Representatives of the telecommunications and Australian content industries have yet to finalise key details of a scheme that will see alleged pirates sent a series notices warning them to cease illicit downloads.
The development of such a code has been a key pillar in the government’s move to crack down on copyright infringement, along with legislation that enables rights holders to seek court orders forcing ISPs to block their customers’ access to individual piracy-linked websites.
A letter sent to ISPs and rights holders by Attorney-General George Brandis and then communications minister Malcolm Turnbull in late 2014 called for the industry-led development of a copyright notice scheme.
The letter said that if the two sides could not come to agreement on a code to implement a scheme the government would move create one itself.
After a series of negotiations, a code was developed and lodged with the Australian Communications and Media Authority (ACMA) by telco industry body Communications Alliance.
The scheme involves a series of up to three notices within a 12-month period to be sent to ISP customers alleged by rights holders to have engaged in unauthorised downloads of copyright materials.
Although ISPs are not expected to disclose the personal details of their customers unless a rights holder obtains a court order, they are expected to facilitate an application for preliminary discovery in the case of customers who receive three notices within 12 months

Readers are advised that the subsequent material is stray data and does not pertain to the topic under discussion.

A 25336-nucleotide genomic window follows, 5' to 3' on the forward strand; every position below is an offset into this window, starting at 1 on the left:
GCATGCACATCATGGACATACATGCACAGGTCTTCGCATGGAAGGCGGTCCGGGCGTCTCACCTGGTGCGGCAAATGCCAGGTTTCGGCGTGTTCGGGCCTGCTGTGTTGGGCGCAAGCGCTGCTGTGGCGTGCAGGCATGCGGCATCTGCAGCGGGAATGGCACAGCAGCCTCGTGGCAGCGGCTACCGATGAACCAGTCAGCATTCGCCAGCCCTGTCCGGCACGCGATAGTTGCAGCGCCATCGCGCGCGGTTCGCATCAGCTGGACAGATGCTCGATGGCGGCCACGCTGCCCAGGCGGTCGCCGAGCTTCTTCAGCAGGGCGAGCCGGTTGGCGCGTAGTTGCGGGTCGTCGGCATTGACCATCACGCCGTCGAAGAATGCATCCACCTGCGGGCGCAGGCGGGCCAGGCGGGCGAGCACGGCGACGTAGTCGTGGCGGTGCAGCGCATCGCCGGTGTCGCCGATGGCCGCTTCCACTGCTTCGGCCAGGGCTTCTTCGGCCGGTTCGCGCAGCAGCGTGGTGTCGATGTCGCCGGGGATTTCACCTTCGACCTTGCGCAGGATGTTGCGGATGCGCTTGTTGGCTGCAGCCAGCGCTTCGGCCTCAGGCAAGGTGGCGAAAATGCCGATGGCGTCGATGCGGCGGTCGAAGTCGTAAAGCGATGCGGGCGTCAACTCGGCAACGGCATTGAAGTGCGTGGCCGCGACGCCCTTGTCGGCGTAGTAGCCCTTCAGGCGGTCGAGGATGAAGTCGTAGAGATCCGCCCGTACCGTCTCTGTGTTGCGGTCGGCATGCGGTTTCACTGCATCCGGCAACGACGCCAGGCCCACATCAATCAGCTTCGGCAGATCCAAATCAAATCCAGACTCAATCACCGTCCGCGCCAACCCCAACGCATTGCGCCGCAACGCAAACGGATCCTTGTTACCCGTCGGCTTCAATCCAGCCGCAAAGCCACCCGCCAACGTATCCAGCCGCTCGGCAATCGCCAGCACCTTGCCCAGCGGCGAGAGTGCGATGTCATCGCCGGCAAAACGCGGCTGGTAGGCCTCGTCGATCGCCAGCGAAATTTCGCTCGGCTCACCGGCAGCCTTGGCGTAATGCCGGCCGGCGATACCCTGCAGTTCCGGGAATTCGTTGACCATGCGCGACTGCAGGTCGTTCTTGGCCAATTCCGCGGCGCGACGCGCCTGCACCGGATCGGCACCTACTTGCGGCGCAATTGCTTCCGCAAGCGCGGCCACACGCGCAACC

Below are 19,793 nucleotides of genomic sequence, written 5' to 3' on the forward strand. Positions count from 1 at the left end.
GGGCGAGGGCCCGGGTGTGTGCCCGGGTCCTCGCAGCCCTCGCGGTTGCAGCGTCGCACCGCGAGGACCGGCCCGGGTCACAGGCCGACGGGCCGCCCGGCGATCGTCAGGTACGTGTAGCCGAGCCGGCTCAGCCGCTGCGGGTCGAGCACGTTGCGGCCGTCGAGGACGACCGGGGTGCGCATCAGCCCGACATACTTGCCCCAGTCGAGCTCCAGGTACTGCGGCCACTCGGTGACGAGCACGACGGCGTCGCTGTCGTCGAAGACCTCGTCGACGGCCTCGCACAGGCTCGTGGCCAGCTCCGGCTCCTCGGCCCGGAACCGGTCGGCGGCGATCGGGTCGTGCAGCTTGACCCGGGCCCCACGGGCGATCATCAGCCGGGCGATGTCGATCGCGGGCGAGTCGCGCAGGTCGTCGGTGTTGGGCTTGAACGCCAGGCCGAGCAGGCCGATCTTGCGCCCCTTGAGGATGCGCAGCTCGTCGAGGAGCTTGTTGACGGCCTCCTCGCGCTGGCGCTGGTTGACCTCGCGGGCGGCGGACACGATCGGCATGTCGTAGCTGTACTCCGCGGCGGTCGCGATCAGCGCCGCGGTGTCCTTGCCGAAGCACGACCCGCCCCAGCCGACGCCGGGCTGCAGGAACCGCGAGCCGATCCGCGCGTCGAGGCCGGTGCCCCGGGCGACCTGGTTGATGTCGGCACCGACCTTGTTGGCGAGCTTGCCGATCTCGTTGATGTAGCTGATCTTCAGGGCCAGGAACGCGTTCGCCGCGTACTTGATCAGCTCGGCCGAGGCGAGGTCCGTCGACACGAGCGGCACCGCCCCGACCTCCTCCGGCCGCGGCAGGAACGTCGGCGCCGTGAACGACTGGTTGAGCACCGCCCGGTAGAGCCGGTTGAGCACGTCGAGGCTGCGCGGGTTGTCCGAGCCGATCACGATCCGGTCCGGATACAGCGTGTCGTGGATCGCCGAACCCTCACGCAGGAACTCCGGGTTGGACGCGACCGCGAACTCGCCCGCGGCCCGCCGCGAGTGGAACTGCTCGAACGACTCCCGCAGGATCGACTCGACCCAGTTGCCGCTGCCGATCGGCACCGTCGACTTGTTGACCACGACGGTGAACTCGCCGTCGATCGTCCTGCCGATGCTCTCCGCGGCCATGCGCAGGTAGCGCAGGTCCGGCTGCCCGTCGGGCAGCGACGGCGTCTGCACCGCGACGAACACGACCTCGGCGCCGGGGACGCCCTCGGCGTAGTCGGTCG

However, the code lodged with the ACMA was incomplete and thus yet to be registered by the communications and media watchdog. Left out of the code were some key elements — most prominently, who would bear the costs associated with the scheme.
The division of costs between ISPs and rights holders is an issue that caused previous attempts to create a copyright notice scheme to come unstuck.
Read more: Telco complaints drop
“Negotiations between rights holders and ISPs concerning the commercial underpinnings of the draft Copyright Notice Scheme Code have made little progress of late,” Communications Alliance CEO John Stanton told Computerworld.
“ISPs and rights holders exchanged commercial proposals in late 2015 but there have been no substantive negotiations so far in 2016,” Stanton said.
“Our sense is that the higher priority at the moment for rights holders is the potential to block allegedly infringing web sites, with the cooperation of ISPs and through court injunctions, under the relevant legislation passed by Federal parliament last year.”